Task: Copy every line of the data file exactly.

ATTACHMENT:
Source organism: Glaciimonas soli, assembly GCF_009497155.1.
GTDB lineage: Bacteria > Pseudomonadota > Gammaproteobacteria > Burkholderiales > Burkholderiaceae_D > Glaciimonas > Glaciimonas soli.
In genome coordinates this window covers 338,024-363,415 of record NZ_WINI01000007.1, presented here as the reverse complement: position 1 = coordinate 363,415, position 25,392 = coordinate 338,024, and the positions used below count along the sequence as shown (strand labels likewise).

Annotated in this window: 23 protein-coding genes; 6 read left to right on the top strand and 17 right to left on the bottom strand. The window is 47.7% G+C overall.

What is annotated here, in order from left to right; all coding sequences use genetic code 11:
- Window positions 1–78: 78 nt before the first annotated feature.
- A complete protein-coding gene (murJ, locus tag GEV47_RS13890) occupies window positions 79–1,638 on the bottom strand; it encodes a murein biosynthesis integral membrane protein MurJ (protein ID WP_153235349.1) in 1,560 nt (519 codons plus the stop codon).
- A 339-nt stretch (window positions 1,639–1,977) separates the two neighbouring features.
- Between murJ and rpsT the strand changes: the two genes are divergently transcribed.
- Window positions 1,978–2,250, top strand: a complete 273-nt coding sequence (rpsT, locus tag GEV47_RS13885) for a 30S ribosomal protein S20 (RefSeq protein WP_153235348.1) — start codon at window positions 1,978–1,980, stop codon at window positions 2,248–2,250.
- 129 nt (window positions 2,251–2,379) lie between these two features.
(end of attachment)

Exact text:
Source organism: Glaciimonas soli, assembly GCF_009497155.1.
GTDB lineage: Bacteria > Pseudomonadota > Gammaproteobacteria > Burkholderiales > Burkholderiaceae_D > Glaciimonas > Glaciimonas soli.
In genome coordinates this window covers 338,024-363,415 of record NZ_WINI01000007.1, presented here as the reverse complement: position 1 = coordinate 363,415, position 25,392 = coordinate 338,024, and the positions used below count along the sequence as shown (strand labels likewise).

Annotated in this window: 23 protein-coding genes; 6 read left to right on the top strand and 17 right to left on the bottom strand. The window is 47.7% G+C overall.

What is annotated here, in order from left to right; all coding sequences use genetic code 11:
- Window positions 1–78: 78 nt before the first annotated feature.
- A complete protein-coding gene (murJ, locus tag GEV47_RS13890) occupies window positions 79–1,638 on the bottom strand; it encodes a murein biosynthesis integral membrane protein MurJ (protein ID WP_153235349.1) in 1,560 nt (519 codons plus the stop codon).
- A 339-nt stretch (window positions 1,639–1,977) separates the two neighbouring features.
- Between murJ and rpsT the strand changes: the two genes are divergently transcribed.
- Window positions 1,978–2,250, top strand: a complete 273-nt coding sequence (rpsT, locus tag GEV47_RS13885) for a 30S ribosomal protein S20 (RefSeq protein WP_153235348.1) — start codon at window positions 1,978–1,980, stop codon at window positions 2,248–2,250.
- 129 nt (window positions 2,251–2,379) lie between these two features.